Talking rubbish: Could shouting 'trash cams' cut Scotland's waste blight?
Talking ‘trash cams’ should be installed across Scotland to clamp down on illegal dumping of waste and punish fly-tippers, the boss of a security firm has said.
The call comes after horrifying footage emerged showing massive piles of festering waste at an illegal dump site beneath a motorway flyover in Glasgow.
It also follows a major spike in littering across the country during the Covid-19 pandemic.
Ryan Clark, chief executive of Safer Scotland, said he believed setting up a network of cameras that shout warnings and record acts of littering could help protect scenic places and cut down on dumping hot-spots.
“Scotland is floundering in a sea of thoughtlessly discarded rubbish,” he said.
“Gratuitous disfiguration takes place in some of the most beautiful and often fragile locations – places which should be respected and enjoyed rather than despoiled.
“And it is not just beauty spots. Our city centres, public spaces, parks and highways are all blighted.
“It is a dispiriting experience to see the piles of discarded cans, bottles, cigarette packets and fast-food packaging.
“A lot of focus this year has been on the countryside, as people who have been locked down for a year sally out to enjoy some fresh air and exercise.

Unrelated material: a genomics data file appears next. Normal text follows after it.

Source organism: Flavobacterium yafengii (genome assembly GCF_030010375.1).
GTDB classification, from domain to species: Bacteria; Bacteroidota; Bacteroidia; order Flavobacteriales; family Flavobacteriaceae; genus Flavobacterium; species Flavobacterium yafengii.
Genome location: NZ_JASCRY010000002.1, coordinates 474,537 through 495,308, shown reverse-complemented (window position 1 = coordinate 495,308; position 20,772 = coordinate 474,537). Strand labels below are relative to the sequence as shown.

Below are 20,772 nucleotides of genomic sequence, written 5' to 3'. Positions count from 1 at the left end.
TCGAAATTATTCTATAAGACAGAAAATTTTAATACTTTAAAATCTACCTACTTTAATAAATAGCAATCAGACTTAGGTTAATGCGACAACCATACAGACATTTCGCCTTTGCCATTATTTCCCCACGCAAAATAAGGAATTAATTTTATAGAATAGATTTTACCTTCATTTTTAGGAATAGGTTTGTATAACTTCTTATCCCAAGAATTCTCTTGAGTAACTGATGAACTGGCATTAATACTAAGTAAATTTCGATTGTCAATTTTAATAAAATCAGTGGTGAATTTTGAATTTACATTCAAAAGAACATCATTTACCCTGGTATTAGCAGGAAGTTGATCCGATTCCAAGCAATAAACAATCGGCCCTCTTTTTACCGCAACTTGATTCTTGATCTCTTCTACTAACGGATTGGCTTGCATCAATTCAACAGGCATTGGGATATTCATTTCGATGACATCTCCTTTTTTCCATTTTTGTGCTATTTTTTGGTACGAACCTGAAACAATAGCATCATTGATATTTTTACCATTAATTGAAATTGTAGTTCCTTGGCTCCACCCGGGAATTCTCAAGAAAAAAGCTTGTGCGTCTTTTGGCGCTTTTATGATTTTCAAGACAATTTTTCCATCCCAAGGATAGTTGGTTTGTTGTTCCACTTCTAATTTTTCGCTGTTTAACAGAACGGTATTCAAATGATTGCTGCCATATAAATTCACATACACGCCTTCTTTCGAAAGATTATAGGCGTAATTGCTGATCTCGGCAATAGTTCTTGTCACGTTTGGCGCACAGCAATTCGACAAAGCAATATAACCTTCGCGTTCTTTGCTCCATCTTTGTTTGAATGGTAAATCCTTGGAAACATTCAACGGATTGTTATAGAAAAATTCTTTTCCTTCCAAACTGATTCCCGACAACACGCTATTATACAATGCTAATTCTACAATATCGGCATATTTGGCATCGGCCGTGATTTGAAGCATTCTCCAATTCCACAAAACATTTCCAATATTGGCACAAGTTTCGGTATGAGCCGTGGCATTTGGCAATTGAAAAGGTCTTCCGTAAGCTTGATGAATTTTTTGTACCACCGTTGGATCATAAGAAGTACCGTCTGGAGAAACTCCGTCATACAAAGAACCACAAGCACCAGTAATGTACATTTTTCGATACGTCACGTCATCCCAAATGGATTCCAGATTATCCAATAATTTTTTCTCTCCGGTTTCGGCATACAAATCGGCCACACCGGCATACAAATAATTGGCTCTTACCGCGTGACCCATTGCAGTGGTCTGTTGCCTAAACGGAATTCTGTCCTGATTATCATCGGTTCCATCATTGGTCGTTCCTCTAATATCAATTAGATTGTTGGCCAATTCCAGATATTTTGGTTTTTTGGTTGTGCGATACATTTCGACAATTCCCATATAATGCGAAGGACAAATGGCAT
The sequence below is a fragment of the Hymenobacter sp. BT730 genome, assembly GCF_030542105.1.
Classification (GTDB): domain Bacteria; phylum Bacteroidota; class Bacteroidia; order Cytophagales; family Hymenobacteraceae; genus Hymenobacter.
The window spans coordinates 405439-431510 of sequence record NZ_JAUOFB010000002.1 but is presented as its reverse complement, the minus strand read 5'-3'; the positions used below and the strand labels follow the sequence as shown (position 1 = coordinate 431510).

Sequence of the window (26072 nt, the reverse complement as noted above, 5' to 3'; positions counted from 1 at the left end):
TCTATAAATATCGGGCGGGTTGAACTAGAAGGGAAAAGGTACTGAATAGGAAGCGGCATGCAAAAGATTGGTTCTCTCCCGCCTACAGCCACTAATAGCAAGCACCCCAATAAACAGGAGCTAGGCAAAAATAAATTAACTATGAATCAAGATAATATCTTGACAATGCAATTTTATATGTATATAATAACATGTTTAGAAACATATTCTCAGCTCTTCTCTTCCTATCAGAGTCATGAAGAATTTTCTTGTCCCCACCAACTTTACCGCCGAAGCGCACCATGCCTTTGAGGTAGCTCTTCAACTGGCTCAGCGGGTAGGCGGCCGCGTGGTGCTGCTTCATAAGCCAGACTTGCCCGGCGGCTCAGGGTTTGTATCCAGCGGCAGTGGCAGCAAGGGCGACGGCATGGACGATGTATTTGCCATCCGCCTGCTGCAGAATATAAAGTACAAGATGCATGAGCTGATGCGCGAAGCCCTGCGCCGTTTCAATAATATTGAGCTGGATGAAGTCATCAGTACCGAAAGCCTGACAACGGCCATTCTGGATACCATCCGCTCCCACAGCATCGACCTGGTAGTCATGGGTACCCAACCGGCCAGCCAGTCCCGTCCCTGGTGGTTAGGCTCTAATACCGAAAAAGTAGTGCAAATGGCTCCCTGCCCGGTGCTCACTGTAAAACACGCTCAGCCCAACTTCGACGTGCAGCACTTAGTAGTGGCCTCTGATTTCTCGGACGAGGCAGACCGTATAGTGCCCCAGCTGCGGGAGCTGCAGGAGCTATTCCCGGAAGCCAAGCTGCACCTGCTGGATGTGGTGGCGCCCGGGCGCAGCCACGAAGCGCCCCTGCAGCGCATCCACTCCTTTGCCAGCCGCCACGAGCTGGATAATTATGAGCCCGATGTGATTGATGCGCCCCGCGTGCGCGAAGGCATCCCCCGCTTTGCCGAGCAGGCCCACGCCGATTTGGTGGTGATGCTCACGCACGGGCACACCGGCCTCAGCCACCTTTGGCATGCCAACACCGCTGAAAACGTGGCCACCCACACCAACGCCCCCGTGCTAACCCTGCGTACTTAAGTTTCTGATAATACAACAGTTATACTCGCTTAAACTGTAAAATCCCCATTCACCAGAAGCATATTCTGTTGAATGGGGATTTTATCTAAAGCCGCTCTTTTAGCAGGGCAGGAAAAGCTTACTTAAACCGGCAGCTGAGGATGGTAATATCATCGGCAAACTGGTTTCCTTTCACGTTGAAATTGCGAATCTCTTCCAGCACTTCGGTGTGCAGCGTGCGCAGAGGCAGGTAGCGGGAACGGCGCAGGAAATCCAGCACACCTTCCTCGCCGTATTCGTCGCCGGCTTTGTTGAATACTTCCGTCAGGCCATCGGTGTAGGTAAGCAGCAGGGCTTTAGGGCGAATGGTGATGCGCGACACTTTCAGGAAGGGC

“Unfortunately, many of these people may not be familiar with the tenets of the countryside code or even with the concepts of respect and consideration for others.
“As a result, there has been an explosion in careless dumping of disposable barbecues, beer cans, face masks and even distasteful things like used toilet paper.
“The scale of the problem is staggering and should be an affront to any self-respecting country.”
Scots spend more than £53 million each year dealing with irresponsible and illegal rubbish disposal, with figures showing at least 15,000 tonnes of litter and a further 26,000 tonnes of fly-tipped waste being chucked into the environment across the country each year.
Some councils in England have already installed littering cameras, where software matches footage of litter being thrown out of a car with the vehicle’s licence plate, and thus identifies its owner. Culprits can be fined up to £120.
In Scotland, fines currently range from £80 to £2,500 for littering and from £200 to £40,000 and/or imprisonment for up to 12 months for fly-tipping.
Mr Clark said he thought setting up a network of CCTV cameras covering some of the worst-hit areas could help reduce Scotland’s litter “epidemic” and would pay for itself through fines raised.
Scottish Conservative MSP for Mid Scotland and Fife Murdo Fraser, who is working on a private members’ bill to tackle illegal waste, believes fines should be upped but worries that cameras may push fly-tippers to find more hidden dump sites.
“We definitely need to increase fines in order to strengthen the deterrent,” he said.
“I don’t believe, however, that covering every fly-tipping incident with CCTV is practical.
“It might work in some locations, but I feel it is likely just to displace the problem elsewhere.”
Kim Young, litter and fly-tipping manager for Zero Waste Scotland, added: “We know that littering is incredibly damaging to our environment, day-to-day life and well-being in Scotland.
“We all have a responsibility to bin or recycle the items we no longer need, protecting our communities and outdoor spaces.”